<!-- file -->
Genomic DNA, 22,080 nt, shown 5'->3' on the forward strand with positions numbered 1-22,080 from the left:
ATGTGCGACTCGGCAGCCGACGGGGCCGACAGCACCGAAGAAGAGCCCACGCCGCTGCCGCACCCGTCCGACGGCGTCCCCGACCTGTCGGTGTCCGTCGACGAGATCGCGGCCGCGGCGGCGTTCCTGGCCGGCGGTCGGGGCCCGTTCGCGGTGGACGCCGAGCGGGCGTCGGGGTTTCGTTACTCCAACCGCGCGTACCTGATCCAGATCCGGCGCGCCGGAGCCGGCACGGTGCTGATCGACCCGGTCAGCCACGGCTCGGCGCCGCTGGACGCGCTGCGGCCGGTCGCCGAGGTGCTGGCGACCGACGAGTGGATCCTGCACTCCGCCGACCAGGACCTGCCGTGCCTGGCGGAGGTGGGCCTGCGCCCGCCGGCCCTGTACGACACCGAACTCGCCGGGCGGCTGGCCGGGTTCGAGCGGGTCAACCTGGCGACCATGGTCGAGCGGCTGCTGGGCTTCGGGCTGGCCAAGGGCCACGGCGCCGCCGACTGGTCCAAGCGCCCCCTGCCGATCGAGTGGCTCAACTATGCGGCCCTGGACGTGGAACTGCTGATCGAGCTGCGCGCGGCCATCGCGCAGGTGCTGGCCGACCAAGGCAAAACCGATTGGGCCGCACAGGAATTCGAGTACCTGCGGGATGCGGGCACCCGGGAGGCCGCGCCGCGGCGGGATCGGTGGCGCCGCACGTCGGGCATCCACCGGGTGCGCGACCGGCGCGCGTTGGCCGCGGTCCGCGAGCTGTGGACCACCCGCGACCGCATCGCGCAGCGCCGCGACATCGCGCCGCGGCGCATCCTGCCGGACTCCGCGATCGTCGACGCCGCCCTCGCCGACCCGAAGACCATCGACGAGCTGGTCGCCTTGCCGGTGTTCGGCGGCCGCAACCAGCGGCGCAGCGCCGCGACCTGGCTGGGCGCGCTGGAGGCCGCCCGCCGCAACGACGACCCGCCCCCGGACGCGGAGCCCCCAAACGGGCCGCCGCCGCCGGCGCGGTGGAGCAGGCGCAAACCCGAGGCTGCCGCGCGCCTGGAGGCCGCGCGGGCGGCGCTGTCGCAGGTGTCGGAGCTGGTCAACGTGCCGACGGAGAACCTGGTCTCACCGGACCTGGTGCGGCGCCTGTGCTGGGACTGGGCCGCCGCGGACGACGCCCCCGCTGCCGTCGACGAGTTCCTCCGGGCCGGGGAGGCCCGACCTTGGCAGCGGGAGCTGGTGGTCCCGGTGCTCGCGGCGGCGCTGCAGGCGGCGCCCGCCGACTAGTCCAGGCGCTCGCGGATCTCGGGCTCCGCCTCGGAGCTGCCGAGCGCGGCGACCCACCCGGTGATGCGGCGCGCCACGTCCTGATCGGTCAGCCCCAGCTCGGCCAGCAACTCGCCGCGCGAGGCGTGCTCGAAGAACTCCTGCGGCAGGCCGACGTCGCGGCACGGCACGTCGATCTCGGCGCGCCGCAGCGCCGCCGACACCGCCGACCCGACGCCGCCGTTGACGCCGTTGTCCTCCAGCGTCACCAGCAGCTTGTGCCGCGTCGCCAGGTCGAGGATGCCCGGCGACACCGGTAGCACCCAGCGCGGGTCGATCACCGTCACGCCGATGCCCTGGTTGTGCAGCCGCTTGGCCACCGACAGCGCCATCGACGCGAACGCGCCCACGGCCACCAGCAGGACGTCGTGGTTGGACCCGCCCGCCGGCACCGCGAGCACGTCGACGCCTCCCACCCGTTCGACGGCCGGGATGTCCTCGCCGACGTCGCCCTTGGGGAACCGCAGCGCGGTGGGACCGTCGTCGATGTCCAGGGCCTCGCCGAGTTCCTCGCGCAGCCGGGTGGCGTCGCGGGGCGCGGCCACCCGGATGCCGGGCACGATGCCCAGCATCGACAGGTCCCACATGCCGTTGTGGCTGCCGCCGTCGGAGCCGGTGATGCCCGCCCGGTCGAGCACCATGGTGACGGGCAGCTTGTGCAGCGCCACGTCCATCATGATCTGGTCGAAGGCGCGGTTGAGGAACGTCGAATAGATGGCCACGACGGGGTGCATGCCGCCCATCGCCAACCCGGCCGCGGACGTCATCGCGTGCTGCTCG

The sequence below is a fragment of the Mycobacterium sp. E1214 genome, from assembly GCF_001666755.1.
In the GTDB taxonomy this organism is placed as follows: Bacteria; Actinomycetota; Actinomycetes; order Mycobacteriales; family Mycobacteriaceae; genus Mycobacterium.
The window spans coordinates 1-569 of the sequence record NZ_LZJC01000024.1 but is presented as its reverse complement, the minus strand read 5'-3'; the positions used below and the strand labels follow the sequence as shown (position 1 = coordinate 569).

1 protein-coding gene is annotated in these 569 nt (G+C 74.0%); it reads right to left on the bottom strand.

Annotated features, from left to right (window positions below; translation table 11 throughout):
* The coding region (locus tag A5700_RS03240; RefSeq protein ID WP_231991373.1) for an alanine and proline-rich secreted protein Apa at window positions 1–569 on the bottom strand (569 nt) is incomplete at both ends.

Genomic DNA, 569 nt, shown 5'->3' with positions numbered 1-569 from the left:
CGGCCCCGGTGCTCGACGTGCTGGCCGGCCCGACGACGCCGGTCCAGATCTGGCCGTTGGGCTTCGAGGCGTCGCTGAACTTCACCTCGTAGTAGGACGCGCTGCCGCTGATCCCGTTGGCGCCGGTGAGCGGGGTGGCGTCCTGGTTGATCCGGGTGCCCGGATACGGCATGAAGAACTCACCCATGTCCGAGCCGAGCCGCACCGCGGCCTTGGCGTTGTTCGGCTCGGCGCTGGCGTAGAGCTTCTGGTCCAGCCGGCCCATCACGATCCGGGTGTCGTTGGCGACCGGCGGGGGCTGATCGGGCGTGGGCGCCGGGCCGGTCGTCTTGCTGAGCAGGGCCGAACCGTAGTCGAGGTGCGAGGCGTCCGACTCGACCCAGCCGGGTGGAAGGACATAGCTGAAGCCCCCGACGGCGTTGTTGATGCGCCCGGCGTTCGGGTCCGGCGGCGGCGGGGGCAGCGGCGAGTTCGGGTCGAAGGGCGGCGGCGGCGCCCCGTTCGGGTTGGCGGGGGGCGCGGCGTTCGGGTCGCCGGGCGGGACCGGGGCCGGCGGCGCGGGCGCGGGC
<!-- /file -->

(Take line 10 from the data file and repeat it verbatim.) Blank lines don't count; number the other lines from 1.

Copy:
CGGCCCCGGTGCTCGACGTGCTGGCCGGCCCGACGACGCCGGTCCAGATCTGGCCGTTGGGCTTCGAGGCGTCGCTGAACTTCACCTCGTAGTAGGACGCGCTGCCGCTGATCCCGTTGGCGCCGGTGAGCGGGGTGGCGTCCTGGTTGATCCGGGTGCCCGGATACGGCATGAAGAACTCACCCATGTCCGAGCCGAGCCGCACCGCGGCCTTGGCGTTGTTCGGCTCGGCGCTGGCGTAGAGCTTCTGGTCCAGCCGGCCCATCACGATCCGGGTGTCGTTGGCGACCGGCGGGGGCTGATCGGGCGTGGGCGCCGGGCCGGTCGTCTTGCTGAGCAGGGCCGAACCGTAGTCGAGGTGCGAGGCGTCCGACTCGACCCAGCCGGGTGGAAGGACATAGCTGAAGCCCCCGACGGCGTTGTTGATGCGCCCGGCGTTCGGGTCCGGCGGCGGCGGGGGCAGCGGCGAGTTCGGGTCGAAGGGCGGCGGCGGCGCCCCGTTCGGGTTGGCGGGGGGCGCGGCGTTCGGGTCGCCGGGCGGGACCGGGGCCGGCGGCGCGGGCGCGGGC